Thank you for the beautiful, insightful article written by Rabbi Elie Mischel, “It’s Time to Move On: From Modern Orthodoxy To Religious Zionism” (September 22, 2022). I was actually starting to write my own article when I read it, so here is my response.
Disclaimer: I am a licensed realtor with Keller Williams Elite Realty in Metuchen, New Jersey. I work with olim, selling their homes as part of the aliyah process. I am building a referral network to support the American side. Please speak with me privately if I can be of service to you.
Rabbi Mischel defines the current Modern Orthodox hashkafa in the U.S. and the Religious Zionist hashkafa in Israel. And he asks why American Jews are so slow to move to Israel.
“What, precisely, does Modern Orthodoxy stand for? … It is a complex approach to Jewish living, committed to a life of Torah and mitzvot while also open to the best that the secular world has to offer, seeking the gray when others see only black and white.
“In short, Modern Orthodoxy is a sophisticated attitude towards modern life, an attitude I wholeheartedly embrace. But an attitude is not the same thing as a movement—and herein lies the critical difference between Modern Orthodoxy and Religious Zionism.”
I think that much of the mindset in all of American Judaism is based on gratitude to the United States. Our families came to America with no money and no possessions, fleeing from war and persecution. We fled from the Spanish Inquisition, the tsar, the Nazis, the Communists, the Iranian revolution, and so many other dangers. We are so grateful for the safety and security that we have enjoyed here.
American hashkafa evolved to succeed in the U.S. American Jewish history is about taking advantage of the many opportunities that we found here. We can own land, and no one can take it away from us. We can send our children to free public schools and universities. We can join any profession that we want. We can vote, protest and run for elected office. We can keep our money, and we can spend it any way that we want. We can even question Judaism in an academic context. American Jewry is evolving to embrace these freedoms and give them healthy limits within Judaism.
I’m going to respectfully disagree with Rabbi Mischel that American hashkafa is not evolving. Looking back, we see a progression from family traditions coming from living in poverty and fear, such as making cholent from leftover cheap meat, to family traditions which have developed because of public school vacations or tax benefits for donating to tzedaka. And the actual rituals are still developing, as more children learn them. Orthodox, Conservative and Reform are good basics, but they may be too limiting now. So we have Reconstructionism, Chabad, Carlebach, Yeshivish, camps, youth groups—and Modern Orthodox. It takes time to see if the new ideas make sense in the greater picture of American and world Jewry.
Is this the promised land? Many people thought so. If postwar Europe was in ruins, and Israel was still a barren desert, then maybe postwar America was as good as it was going to get.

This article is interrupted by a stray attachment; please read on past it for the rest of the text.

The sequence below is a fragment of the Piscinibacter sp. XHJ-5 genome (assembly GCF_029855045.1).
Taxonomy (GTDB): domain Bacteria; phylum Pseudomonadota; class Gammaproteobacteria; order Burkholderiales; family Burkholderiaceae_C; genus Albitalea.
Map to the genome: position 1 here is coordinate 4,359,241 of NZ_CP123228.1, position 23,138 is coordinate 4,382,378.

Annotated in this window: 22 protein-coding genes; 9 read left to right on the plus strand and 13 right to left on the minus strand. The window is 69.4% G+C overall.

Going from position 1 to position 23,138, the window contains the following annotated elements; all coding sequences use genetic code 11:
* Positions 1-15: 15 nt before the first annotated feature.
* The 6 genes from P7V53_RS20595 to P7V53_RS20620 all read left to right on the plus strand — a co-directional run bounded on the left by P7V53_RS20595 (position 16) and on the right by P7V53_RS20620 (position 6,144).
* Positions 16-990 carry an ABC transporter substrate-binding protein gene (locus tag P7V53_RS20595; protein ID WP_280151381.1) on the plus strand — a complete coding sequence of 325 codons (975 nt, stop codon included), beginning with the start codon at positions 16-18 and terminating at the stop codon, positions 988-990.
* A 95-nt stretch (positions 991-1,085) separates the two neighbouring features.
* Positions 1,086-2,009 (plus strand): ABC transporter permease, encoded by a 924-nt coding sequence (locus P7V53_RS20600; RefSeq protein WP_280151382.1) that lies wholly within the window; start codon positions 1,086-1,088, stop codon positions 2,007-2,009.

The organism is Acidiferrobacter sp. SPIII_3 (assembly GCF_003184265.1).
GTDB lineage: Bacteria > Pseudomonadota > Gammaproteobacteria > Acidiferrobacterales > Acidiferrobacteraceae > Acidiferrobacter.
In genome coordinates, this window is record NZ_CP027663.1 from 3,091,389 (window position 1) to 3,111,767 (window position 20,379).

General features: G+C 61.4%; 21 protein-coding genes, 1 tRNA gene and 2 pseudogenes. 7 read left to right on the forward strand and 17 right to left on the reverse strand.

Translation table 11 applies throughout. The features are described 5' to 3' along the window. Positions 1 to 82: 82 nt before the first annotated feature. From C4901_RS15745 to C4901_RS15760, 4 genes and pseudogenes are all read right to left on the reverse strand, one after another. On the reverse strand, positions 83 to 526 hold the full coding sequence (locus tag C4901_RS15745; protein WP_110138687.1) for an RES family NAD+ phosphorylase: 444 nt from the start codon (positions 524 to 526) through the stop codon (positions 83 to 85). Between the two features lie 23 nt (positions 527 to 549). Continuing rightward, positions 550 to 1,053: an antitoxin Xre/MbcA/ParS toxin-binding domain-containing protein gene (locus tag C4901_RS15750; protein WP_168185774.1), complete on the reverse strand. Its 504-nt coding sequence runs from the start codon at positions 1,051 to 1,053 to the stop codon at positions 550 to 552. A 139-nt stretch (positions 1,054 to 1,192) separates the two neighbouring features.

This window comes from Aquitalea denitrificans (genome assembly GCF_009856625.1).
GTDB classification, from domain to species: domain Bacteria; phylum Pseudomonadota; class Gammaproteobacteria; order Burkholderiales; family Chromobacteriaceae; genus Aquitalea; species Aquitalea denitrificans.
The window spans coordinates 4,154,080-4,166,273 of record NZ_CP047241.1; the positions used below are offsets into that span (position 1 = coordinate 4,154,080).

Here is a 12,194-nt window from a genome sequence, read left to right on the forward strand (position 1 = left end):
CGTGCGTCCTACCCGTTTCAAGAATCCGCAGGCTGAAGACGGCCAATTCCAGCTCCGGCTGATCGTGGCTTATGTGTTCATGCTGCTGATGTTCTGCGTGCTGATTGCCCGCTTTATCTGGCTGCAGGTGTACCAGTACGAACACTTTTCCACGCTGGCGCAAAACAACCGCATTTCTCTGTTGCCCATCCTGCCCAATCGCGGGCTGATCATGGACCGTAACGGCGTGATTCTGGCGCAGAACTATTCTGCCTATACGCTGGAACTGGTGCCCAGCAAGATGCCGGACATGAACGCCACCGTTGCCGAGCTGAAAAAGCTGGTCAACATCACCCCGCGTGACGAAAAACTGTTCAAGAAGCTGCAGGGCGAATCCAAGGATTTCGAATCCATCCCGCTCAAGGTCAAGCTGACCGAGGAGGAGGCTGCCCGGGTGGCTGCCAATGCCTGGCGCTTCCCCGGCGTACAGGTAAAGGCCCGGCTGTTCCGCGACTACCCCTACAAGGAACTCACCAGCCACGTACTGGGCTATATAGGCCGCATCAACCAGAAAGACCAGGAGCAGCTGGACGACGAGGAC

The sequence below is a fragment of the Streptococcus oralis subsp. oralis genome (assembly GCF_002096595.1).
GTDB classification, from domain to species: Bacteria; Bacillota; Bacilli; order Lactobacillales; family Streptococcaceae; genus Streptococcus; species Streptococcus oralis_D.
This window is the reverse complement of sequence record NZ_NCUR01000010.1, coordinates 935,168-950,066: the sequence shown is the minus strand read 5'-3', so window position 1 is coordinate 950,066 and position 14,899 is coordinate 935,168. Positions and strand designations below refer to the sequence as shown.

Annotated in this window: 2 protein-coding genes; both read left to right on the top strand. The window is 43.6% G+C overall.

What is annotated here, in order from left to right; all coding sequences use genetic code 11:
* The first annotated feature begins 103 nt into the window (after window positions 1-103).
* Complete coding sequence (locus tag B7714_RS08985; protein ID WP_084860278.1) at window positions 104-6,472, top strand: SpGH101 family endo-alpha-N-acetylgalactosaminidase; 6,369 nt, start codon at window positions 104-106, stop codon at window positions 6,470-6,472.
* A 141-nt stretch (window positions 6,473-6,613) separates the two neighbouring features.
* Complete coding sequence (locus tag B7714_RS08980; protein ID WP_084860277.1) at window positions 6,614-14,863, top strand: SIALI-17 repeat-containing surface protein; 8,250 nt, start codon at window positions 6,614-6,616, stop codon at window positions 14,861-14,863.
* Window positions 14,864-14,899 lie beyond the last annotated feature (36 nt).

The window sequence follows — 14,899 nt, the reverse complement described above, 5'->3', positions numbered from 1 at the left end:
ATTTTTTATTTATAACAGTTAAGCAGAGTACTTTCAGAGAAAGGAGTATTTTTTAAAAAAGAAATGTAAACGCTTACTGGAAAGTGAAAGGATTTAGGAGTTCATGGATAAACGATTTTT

But it was just a matter of time until we found new strengths in Israel and new weaknesses in the U.S. After our miraculous victory in the Six-Day War in 1967, many people did teshuva. Many outreach movements got started in our communities. The growth of technology in Israel has been astounding. Now students can study in Israel for a gap year or go on a Birthright trip.
On the American side, we lost our optimism after 9/11. After the increase in violence in Pittsburgh, Poway and Colleyville, we worry that our synagogues and schools are not safe. And in the aftermath of the 2016 elections, there is no ideological middle ground where the Jews can succeed. And then, of course, COVID, which killed and sickened so many people, upended the economy, and kept people away from each other.
I think that the best way to move people to Israel is with love and inspiration. We need to validate the American Jewish experience, respect the progress that American families have made, and make aliyah a beautiful and logical next step. If people are living great lives here, they do not want to move to what was perceived as poverty, low wages, shortages, poor health care and a strange education system. It is an honor that we are leaving with so much money and such beautiful households.
I have had the privilege to meet people who are bringing American-style education to Israel, including special education services. I have met people who are developing retirement communities in Israel so that seniors can make aliyah and get both high-quality medical care and the Israeli experience that they dreamed about. The hesder yeshiva program combines high-level learning with military service, so a young man can do both equally well. Israeli restaurants serve world-class kosher food. And, of course, the real estate brokers and developers are working to build everyone’s dream home in the absolute best location.
Thank you, Rabbi Mischel, for giving me the opportunity to join this important conversation.Melissa Nonken Gursky